Erection is a neurovascular event that involves spinal and supra spinal pathways. The final common pathway involves the release of nitric oxide (NO) from both endothelial cells and neurons, which acts as a vasodilator causing penile engorgement and erection. NO is degraded by the enzyme phosphodiesterase (PDE) type 5 in the penis. Erectile dysfunction (ED), defined as the persistent inability to achieve and/or maintain an erection sufficient for satisfactory sexual performance, results when the neurovascular pathway is interrupted by medical conditions or drugs. A 15-item self-administered questionnaire, the International Index of Erectile Function (IIEF), is one of the most useful tools to evaluate erectile function (EF) in clinical trials, although of much less use in routine clinical practice. The MMAS (Massachusetts Male Aging Study) was the first major epidemiological investigation to study the prevalence of ED. The study found that ED was three times more common in patients with diabetes mellitus. The aetiopathogenesis of ED in diabetes is multifactorial, with vascular and neural factors being equally implicated. Hyperglycaemia is believed to give rise to biochemical perturbations that lead to these microvascular changes. In the MMAS, ED in diabetes was strongly correlated with glycaemic control, duration of disease and diabetic complications. The incidence increased with increasing age, duration of diabetes and deteriorating metabolic control, and was higher in individuals with type 2 diabetes than those with type 1.ED in men with diabetes often affects their quality of life and, as patients are often reluctant to come forward with their symptoms, a carefully taken history is one of the most useful approaches in identifying affected individuals. The PDE inhibitors have revolutionised the management of ED and oral drug therapy is currently first-line therapy for the condition. These agents act by potentiating the action of intracavernosal NO, thereby leading to a more sustained erection. Sildenafil was the first PDE5 inhibitor to undergo evaluation and has been studied extensively. More recently two other agents, vardenafil and tadalafil, have been introduced. All the drugs have been shown to be effective across a wide range of aetiologies of ED, including diabetes. The drugs have been shown to improve EF domain scores, penetration and maintenance of erection, resulting in more successful intercourse. Their effects are greater at higher doses. Sildenafil and vardenafil are shorter-acting agents, while tadalafil has a longer half-life allowing the user more flexibility in sexual activity. Common adverse effects include headache, nasal congestion and dyspepsia, all actions related to inhibition of PDE5. The drugs are generally well tolerated and withdrawal from the clinical studies as a result of drug-related adverse effects were rare. The use of PDE5 inhibitors in the presence of oral nitrates is absolutely contraindicated. The clinical studies to date have not evaluated the use of one drug in the case of treatment failure with another agent. Sublingual apomorphine, which stimulates central neurogenic pathways, is a new agent and may be a suitable alternative in those patients in whom PDE5 inhibitors are ineffective or contraindicated. In clinical trials, all IIEF domains except sexual desire were found to have improved after apomorphine. The median times to erection in these studies were 18.9 and 18.8 minutes for the 2 and 3mg doses, respectively. Intraurethral and intracavernosal alprostadil may be a useful alternative when oral drug therapy is ineffective or contraindicated. The management of ED in the diabetic patient may often involve a multidisciplinary approach where psychosexual counselling and specialist urologist advice is required in addition to the skills and expertise of the diabetologist. Finally, the introduction of the new oral agents have completely revolutionised the management of ED and allowed more individuals to come forward for treatment.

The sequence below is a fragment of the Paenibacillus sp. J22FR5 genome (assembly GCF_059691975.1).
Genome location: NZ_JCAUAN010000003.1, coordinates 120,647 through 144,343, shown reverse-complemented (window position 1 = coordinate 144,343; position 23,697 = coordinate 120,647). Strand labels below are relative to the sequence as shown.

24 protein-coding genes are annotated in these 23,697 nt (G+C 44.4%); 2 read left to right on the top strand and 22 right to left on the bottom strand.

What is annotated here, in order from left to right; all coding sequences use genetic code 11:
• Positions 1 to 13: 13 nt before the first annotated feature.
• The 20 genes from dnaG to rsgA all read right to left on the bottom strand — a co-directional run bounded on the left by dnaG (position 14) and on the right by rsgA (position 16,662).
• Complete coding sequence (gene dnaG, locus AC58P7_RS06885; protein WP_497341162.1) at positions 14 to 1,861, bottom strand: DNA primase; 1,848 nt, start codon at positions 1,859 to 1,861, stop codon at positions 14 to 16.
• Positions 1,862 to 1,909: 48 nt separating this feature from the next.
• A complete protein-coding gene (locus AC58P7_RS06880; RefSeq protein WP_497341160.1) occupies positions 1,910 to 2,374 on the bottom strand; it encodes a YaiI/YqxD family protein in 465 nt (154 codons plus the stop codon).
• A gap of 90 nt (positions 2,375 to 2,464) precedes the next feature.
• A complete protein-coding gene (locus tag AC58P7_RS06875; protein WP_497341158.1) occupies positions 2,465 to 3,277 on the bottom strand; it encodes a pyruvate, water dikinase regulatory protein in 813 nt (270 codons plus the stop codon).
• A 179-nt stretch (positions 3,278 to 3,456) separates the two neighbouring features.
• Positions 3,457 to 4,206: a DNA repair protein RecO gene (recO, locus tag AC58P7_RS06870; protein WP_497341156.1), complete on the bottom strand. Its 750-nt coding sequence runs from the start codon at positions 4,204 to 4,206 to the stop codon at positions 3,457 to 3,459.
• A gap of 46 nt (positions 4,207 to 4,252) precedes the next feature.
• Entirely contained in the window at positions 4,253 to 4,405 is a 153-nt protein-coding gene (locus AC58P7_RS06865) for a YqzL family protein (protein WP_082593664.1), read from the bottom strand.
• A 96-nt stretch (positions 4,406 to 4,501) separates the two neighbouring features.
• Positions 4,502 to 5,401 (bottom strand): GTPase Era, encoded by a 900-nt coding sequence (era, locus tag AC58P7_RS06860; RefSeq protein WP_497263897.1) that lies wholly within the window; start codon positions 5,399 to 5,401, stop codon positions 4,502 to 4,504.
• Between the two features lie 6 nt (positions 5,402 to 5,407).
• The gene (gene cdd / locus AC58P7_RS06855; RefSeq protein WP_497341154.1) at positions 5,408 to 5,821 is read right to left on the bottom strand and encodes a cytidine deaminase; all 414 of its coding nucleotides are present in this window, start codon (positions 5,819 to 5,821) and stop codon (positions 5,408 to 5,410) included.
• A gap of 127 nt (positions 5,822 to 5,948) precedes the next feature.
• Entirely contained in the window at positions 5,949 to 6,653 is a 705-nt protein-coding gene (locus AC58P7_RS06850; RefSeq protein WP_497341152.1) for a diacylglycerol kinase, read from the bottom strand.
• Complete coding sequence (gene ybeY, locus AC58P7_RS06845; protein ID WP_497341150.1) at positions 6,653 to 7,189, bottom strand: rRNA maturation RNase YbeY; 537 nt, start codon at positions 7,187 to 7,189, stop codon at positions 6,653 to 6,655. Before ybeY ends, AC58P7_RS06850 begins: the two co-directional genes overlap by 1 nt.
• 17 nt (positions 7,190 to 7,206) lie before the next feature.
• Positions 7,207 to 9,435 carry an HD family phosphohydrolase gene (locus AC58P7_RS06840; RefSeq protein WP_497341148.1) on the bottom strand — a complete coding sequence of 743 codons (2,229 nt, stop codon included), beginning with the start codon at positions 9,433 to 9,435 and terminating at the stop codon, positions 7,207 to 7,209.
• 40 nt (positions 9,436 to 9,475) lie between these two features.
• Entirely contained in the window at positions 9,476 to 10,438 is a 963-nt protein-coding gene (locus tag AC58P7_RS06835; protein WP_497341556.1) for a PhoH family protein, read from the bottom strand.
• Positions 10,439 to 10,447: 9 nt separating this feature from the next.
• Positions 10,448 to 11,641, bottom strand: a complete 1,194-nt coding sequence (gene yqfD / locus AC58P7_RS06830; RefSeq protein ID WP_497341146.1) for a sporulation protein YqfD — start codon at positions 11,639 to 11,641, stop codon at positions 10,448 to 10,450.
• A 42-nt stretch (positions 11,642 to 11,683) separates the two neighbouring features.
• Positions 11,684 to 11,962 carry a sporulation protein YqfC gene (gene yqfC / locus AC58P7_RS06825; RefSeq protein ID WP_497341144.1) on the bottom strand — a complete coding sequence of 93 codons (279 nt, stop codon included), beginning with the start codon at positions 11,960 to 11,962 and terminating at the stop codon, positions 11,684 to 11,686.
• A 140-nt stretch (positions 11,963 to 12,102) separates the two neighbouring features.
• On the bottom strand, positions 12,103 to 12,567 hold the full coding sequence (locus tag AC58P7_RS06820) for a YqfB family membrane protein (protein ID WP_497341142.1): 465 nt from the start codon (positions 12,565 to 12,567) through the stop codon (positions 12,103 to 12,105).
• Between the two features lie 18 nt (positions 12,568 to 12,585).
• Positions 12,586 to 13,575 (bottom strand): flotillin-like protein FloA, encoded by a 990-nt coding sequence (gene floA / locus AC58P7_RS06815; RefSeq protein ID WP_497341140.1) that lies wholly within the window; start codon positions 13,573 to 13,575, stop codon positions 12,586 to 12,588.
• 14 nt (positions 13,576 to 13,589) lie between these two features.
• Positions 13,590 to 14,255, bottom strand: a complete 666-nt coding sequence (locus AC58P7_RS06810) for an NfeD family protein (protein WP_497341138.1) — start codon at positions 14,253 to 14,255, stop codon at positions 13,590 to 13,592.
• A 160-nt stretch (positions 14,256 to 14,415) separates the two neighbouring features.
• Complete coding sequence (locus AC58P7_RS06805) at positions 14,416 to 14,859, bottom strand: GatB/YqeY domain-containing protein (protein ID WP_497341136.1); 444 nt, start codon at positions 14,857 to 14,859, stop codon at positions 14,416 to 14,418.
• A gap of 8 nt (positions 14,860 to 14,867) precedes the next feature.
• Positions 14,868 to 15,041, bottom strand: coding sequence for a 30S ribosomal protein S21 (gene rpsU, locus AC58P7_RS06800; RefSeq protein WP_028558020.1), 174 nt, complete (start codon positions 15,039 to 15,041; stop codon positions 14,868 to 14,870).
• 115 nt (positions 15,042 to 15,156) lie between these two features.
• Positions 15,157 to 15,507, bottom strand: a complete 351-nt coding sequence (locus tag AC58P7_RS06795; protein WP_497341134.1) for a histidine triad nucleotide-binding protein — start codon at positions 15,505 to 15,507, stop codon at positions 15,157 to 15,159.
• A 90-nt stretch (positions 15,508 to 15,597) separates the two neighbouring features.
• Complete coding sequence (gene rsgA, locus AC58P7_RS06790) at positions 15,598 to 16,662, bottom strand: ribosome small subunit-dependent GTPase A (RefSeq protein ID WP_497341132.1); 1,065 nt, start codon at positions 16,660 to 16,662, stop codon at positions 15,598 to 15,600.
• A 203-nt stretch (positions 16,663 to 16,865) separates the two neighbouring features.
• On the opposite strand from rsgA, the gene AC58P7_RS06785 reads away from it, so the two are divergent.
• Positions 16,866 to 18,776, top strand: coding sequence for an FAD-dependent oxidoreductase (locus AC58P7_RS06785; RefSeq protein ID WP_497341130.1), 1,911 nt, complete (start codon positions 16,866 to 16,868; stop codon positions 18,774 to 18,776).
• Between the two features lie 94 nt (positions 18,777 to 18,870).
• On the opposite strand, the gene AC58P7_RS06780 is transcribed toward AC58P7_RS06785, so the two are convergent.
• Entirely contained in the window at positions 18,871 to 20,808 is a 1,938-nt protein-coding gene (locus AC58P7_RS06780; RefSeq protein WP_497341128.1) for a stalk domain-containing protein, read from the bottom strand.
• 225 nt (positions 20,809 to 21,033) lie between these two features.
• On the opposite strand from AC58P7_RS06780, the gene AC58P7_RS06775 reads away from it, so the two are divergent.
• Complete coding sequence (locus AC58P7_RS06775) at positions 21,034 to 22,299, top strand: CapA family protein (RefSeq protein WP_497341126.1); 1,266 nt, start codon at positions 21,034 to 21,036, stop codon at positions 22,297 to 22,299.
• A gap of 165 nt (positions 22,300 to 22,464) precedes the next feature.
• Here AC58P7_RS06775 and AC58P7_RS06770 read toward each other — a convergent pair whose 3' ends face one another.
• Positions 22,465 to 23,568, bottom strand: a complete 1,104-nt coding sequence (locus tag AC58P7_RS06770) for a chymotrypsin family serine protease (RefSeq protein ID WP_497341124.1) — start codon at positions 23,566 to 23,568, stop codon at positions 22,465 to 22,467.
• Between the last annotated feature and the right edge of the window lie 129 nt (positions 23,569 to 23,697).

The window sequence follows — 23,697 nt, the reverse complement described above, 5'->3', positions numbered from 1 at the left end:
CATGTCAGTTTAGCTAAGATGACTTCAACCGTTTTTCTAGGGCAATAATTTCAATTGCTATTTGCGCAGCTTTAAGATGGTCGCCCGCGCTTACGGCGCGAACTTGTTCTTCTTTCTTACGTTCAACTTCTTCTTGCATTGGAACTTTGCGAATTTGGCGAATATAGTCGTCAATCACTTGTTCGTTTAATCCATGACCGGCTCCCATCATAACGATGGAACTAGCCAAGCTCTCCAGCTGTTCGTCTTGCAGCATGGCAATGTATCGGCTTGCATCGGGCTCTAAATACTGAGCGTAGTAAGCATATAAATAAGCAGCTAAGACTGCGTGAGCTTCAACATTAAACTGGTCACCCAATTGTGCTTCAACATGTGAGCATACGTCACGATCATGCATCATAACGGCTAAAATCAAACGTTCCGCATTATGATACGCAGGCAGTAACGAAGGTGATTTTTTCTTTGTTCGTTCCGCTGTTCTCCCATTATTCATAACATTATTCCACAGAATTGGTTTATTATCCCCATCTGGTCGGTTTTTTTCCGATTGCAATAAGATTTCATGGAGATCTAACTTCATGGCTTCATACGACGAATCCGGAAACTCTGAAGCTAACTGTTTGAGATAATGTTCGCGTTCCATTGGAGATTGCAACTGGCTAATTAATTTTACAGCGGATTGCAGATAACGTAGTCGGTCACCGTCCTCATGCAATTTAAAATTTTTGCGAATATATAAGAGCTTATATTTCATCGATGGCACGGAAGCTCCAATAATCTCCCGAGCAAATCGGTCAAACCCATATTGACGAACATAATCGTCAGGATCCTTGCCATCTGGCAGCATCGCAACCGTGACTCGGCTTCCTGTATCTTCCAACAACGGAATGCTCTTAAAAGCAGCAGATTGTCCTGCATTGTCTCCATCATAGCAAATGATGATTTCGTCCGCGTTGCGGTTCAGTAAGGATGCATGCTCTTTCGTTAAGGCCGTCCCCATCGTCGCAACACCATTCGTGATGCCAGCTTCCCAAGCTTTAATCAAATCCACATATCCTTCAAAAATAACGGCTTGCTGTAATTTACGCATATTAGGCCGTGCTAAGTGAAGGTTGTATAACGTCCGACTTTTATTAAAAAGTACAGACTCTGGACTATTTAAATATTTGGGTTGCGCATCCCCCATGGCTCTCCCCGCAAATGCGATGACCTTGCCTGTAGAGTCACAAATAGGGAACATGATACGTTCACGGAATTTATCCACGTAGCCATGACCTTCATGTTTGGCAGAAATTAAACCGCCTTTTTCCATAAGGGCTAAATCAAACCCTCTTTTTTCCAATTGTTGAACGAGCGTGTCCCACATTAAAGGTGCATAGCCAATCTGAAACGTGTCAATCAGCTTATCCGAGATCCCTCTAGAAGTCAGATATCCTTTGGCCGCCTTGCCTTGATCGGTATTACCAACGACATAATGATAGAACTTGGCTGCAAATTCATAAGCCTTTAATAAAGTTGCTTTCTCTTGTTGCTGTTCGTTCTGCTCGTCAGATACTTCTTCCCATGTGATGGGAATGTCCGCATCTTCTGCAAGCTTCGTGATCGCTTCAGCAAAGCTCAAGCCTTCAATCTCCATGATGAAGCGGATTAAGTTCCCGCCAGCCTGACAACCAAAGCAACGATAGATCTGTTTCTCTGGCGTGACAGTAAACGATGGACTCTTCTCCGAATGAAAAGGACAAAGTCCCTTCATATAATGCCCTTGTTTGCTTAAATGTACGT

Crossref | PubMed | Google ScholarSee all References Regular exercise can significantly decrease the patient's risk of having a myocardial infarction during sexual intercourse by increasing the patient's functional reserve, decreasing the heart rate, and increasing the stroke volume.8x8Muller, JE, Mittleman, A, Maclure, M, Sherwood, JB, Tofler, GH, and Determinants of Myocardial Infarction Onset Study Investigators. Triggering myocardial infarction by sexual activity: low absolute risk and prevention by regular physical exertion. JAMA. 1996; 275: 1405–1409
Keep your stress level down. Stress can interfere with sexual arousal and your ability to get an erection. Exercise, meditation, and setting aside time to do the things that you enjoy can help to keep your stress levels down and lessen your risk of ED. If you’re developing symptoms of anxiety or depression, consult your doctor. They may be able to refer you to a therapist who can help you work through anything that is causing you stress.
Crossref | Google ScholarSee all References Other investigators have suggested these medications may exert a hormonal effect. β-Blockers have been associated with decreased free and total testosterone levels in placebo-controlled trials.39x39Rosen, RC and Weiner, DN. Cardiovascular disease and sleep-related erections. J Psychosom Res. 1997; 42: 517–530